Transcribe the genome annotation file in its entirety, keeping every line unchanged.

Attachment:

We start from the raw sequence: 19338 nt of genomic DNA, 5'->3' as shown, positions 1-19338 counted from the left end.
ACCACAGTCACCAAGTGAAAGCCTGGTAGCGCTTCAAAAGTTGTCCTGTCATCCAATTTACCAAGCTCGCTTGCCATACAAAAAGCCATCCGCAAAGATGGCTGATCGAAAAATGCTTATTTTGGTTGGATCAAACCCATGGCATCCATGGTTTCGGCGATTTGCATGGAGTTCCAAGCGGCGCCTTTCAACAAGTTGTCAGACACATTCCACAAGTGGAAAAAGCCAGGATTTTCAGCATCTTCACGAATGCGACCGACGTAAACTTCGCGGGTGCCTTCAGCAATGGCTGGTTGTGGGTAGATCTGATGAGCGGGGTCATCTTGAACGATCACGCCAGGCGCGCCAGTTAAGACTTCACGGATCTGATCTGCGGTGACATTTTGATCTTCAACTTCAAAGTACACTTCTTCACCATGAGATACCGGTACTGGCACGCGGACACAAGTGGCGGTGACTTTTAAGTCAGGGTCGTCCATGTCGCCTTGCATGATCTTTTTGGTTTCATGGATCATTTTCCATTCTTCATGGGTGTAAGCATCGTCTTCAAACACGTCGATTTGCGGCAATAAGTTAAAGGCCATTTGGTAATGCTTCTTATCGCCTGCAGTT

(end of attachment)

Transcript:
We start from the raw sequence: 19338 nt of genomic DNA, 5'->3' as shown, positions 1-19338 counted from the left end.
ACCACAGTCACCAAGTGAAAGCCTGGTAGCGCTTCAAAAGTTGTCCTGTCATCCAATTTACCAAGCTCGCTTGCCATACAAAAAGCCATCCGCAAAGATGGCTGATCGAAAAATGCTTATTTTGGTTGGATCAAACCCATGGCATCCATGGTTTCGGCGATTTGCATGGAGTTCCAAGCGGCGCCTTTCAACAAGTTGTCAGACACATTCCACAAGTGGAAAAAGCCAGGATTTTCAGCATCTTCACGAATGCGACCGACGTAAACTTCGCGGGTGCCTTCAGCAATGGCTGGTTGTGGGTAGATCTGATGAGCGGGGTCATCTTGAACGATCACGCCAGGCGCGCCAGTTAAGACTTCACGGATCTGATCTGCGGTGACATTTTGATCTTCAACTTCAAAGTACACTTCTTCACCATGAGATACCGGTACTGGCACGCGGACACAAGTGGCGGTGACTTTTAAGTCAGGGTCGTCCATGTCGCCTTGCATGATCTTTTTGGTTTCATGGATCATTTTCCATTCTTCATGGGTGTAAGCATCGTCTTCAAACACGTCGATTTGCGGCAATAAGTTAAAGGCCATTTGGTAATGCTTCTTATCGCCTGCAGTT